Available Now! (click cover)

America's Counter-Revolution
The Constitution Revisited

From the back cover:

This book challenges the assumption that the Constitution was a landmark in the struggle for liberty. Instead, Sheldon Richman argues, it was the product of a counter-revolution, a setback for the radicalism represented by America’s break with the British empire. Drawing on careful, credible historical scholarship and contemporary political analysis, Richman suggests that this counter-revolution was the work of conservatives who sought a nation of “power, consequence, and grandeur.” America’s Counter-Revolution makes a persuasive case that the Constitution was a victory not for liberty but for the agendas and interests of a militaristic, aristocratic, privilege-seeking ruling class.

Sunday, July 16, 2006

Greek, Not Meek

During recent flights to and from Irvington-on-Hudson, N.Y., for FEE seminars, I spent the time well by listening to podcasts of Roderick Long's excellent Mises Institute seminar on the praxeological foundations of libertarian ethics, availble as audio and video files here. I highly recommend it. As Professor Long, one of my favorite contemporary philosophers, discussed the Aristotelian, and more generally, Greek, approach to ethics, it occurred to me that contrary to the frequent claim that we Americans live in a Christian culture, in fact we live in a Greek culture. I'd be willing to bet that if a random sample of people was asked to read a brief description of the Greek [revision: Aristotelian] approach to ethics (virtue conceived in terms of golden means and one's own flourishing and happiness, a notion that incorporates the intellectual, emotional, and physical aspects of life, along with a concern for the legitimate interests of others), most would endorse the approach as common sense. That description would lack any reference to meekness, self-sacrifice, or renunciation of this world. Of course, people don't hold this ethical orientation explicitly or apply it consistently, but it does seem to provide the tacit moral compass that guides most people's conduct in their day-to-day living.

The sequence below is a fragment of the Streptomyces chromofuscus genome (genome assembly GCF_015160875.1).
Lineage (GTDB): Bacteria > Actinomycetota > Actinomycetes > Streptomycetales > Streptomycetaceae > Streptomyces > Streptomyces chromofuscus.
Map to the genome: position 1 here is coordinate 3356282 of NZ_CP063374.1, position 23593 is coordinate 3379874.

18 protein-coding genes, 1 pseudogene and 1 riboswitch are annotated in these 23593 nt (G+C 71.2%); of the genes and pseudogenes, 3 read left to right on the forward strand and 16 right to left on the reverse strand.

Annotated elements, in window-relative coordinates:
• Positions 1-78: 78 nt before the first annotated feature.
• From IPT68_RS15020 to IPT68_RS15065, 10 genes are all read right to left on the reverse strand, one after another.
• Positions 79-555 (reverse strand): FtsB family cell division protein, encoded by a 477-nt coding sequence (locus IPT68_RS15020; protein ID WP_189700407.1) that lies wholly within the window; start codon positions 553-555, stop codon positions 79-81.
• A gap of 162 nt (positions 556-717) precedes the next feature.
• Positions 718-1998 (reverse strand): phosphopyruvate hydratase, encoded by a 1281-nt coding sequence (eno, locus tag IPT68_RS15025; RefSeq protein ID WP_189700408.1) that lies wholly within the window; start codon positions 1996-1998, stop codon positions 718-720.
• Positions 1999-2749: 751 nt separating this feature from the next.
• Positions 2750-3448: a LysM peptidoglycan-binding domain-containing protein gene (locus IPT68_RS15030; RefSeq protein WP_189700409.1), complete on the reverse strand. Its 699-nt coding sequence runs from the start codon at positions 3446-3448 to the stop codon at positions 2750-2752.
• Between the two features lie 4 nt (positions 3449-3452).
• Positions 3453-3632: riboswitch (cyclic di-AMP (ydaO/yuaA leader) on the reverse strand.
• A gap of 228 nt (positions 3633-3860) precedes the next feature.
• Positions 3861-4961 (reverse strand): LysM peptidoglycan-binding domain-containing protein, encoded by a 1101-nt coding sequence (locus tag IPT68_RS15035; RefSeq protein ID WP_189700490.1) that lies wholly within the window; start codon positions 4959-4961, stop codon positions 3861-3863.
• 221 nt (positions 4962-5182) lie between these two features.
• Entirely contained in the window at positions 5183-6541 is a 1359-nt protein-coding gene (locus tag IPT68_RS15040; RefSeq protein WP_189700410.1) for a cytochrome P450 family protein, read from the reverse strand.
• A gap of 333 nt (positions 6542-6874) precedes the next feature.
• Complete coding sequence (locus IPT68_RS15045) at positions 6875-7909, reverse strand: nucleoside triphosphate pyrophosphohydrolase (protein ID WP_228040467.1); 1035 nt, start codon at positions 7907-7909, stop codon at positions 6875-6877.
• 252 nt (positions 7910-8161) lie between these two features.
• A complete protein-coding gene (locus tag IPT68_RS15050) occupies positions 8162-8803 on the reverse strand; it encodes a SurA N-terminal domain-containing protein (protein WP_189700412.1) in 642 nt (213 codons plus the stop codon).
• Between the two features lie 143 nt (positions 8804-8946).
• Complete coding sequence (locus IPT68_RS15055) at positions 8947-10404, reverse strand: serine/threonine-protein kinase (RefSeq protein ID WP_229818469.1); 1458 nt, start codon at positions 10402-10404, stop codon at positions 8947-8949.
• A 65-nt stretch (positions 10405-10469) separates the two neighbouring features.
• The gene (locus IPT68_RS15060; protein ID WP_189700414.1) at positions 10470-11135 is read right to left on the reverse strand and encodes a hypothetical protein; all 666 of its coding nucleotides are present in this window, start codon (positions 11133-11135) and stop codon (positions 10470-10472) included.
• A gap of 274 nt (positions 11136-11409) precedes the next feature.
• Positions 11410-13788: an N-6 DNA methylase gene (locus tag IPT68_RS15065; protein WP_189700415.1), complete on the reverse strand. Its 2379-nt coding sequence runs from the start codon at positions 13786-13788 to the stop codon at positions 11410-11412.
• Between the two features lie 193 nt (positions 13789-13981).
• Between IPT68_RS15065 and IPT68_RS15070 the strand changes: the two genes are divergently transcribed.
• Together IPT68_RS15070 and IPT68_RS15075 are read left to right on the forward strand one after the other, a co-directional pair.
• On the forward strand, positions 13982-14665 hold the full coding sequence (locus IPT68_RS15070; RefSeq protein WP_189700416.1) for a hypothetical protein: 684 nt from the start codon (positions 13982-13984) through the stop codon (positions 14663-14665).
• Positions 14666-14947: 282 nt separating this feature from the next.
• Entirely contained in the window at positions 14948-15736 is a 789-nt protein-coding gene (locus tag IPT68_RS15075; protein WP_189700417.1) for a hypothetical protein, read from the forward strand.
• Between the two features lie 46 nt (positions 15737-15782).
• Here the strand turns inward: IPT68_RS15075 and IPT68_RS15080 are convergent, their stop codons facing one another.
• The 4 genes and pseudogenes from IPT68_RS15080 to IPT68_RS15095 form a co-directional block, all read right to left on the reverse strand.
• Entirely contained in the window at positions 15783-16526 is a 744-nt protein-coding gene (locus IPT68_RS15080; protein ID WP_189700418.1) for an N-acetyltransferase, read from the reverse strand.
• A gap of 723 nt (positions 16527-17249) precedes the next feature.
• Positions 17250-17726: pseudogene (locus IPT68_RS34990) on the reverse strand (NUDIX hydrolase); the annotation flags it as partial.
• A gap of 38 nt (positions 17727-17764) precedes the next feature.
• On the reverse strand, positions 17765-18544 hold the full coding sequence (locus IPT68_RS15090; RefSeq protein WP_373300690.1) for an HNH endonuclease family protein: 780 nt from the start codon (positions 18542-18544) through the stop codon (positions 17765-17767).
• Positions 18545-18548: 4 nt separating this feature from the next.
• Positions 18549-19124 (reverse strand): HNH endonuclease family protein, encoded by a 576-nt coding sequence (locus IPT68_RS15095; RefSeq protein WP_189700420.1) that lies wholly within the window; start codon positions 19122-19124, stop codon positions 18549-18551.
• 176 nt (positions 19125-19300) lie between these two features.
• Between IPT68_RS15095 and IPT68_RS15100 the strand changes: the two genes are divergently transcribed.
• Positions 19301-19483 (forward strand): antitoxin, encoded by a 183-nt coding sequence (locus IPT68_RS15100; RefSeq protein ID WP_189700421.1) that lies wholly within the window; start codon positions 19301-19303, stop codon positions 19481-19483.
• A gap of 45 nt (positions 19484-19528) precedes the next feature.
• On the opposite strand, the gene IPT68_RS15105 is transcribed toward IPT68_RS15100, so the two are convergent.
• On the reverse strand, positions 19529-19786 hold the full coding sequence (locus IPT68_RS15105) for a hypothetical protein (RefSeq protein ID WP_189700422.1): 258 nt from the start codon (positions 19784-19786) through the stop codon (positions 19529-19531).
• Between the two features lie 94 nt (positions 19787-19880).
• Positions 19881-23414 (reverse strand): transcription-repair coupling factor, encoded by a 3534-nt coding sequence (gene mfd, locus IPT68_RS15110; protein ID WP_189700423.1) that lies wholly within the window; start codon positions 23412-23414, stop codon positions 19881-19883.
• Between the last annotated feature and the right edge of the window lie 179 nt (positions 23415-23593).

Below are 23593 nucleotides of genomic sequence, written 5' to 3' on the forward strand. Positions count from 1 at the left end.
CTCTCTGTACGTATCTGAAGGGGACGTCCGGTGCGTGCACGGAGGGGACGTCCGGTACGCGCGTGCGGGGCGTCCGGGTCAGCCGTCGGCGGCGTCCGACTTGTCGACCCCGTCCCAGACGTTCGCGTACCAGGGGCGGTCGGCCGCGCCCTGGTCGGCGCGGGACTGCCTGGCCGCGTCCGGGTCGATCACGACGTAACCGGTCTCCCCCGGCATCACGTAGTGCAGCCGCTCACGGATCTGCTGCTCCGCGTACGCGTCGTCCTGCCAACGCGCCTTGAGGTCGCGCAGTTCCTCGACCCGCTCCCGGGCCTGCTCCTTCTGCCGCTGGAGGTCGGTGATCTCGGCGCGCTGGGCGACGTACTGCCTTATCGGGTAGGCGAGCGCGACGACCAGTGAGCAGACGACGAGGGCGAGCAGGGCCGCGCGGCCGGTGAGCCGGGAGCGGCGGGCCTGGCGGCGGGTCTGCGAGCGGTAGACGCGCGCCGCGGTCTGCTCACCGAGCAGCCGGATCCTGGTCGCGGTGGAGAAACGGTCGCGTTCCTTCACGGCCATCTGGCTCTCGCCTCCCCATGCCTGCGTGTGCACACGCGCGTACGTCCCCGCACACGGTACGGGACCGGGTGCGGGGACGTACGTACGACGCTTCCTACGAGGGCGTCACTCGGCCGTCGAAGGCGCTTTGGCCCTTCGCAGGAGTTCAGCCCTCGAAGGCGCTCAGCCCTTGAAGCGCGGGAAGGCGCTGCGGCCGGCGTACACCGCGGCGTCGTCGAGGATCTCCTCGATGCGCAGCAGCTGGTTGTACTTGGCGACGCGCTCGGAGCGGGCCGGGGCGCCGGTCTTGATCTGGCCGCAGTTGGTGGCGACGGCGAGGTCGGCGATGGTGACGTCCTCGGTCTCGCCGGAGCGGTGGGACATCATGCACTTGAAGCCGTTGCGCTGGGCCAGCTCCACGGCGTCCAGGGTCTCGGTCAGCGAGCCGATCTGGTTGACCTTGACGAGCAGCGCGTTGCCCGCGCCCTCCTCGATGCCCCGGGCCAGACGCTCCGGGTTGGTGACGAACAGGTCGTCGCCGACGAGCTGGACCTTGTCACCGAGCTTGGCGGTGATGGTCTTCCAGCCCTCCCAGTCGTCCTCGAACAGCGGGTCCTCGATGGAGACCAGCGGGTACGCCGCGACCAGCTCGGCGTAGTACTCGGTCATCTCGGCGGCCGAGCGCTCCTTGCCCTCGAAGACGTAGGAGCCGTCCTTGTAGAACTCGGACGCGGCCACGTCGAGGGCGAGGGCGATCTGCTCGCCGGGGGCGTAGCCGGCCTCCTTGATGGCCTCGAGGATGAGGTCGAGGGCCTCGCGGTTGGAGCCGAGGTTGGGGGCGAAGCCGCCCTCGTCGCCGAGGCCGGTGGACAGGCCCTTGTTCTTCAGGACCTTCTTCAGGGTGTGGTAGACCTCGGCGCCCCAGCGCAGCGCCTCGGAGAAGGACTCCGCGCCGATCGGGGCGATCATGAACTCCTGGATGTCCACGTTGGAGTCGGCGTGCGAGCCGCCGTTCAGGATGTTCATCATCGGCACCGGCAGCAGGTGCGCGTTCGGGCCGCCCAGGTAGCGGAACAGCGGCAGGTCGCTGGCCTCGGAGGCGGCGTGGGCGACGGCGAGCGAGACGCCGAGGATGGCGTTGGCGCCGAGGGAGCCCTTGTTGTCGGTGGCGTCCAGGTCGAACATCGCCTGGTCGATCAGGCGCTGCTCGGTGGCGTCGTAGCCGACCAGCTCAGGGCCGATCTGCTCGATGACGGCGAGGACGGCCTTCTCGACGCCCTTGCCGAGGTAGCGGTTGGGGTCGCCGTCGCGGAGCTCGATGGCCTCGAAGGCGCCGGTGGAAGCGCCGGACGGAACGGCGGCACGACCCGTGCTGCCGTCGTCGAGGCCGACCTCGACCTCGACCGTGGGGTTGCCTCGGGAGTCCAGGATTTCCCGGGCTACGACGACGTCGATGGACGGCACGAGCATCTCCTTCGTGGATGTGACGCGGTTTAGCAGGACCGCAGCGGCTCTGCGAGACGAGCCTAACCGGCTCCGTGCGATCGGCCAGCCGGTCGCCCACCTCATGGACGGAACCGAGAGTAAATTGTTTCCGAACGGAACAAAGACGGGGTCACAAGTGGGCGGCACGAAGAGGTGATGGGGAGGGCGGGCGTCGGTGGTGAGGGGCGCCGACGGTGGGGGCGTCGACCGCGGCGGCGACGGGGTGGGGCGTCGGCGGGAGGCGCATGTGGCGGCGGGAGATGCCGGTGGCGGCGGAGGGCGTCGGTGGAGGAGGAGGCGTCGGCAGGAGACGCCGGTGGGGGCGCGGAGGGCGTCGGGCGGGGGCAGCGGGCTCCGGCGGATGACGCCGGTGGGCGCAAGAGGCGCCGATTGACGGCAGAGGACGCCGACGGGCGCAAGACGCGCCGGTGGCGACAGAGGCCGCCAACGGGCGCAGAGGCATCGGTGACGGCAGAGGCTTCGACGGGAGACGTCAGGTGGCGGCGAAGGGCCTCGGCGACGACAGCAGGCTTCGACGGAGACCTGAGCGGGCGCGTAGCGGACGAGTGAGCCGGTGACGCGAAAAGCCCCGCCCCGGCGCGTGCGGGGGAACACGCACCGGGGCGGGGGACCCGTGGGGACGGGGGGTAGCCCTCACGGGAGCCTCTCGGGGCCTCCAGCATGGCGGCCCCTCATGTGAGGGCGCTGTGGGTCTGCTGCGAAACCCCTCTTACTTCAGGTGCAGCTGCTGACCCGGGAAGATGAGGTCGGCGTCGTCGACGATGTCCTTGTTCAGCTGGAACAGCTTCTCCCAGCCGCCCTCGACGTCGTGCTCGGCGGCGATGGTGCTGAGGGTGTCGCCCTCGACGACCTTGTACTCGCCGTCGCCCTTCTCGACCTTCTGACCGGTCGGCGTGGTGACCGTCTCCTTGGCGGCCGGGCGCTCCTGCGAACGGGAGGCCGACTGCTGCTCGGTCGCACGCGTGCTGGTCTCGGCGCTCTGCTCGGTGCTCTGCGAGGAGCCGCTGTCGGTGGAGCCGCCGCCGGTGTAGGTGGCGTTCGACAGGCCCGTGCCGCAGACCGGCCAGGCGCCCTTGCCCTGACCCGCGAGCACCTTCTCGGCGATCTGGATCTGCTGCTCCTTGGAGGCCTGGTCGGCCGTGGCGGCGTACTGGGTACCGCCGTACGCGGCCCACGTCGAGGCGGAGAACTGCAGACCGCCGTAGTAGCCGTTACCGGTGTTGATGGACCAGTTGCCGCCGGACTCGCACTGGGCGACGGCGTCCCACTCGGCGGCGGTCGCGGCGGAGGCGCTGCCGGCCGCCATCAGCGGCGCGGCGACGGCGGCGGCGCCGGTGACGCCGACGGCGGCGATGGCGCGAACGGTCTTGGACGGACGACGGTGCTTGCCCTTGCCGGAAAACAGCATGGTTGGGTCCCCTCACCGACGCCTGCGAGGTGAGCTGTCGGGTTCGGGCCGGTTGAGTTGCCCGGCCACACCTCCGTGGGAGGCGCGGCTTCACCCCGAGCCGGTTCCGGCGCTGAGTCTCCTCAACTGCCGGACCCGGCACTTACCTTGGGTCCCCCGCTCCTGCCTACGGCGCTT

All of which gives more meaning to the "A" pendant my wife, Cheryl, gave me as a gift last year. I take it to stand for Atheism, Anarchism, and Logic (A is A). But now I see that it stands, more generally, for Aristotle.

By the way, this is the best place for me to acknowledge that it was Cheryl who came up with the title "The Goal Is Freedom" for my Friday column at the FEE website. I had racked my brain trying to find an appropriate title using the letters T G I F, where F would stand for Freedom. When I asked her, she came up with the perfect title in about one second. Thanks, darling!


Cheryl said...

Thanks sweetheart. It was easy to come up with your TGIF name...when I think of you, I think of your dedication to the fight for freedom.

Asyraf said...

Wow.. The video and audio are great.. i have learnt more thing about the greek.. Thanks.. :)

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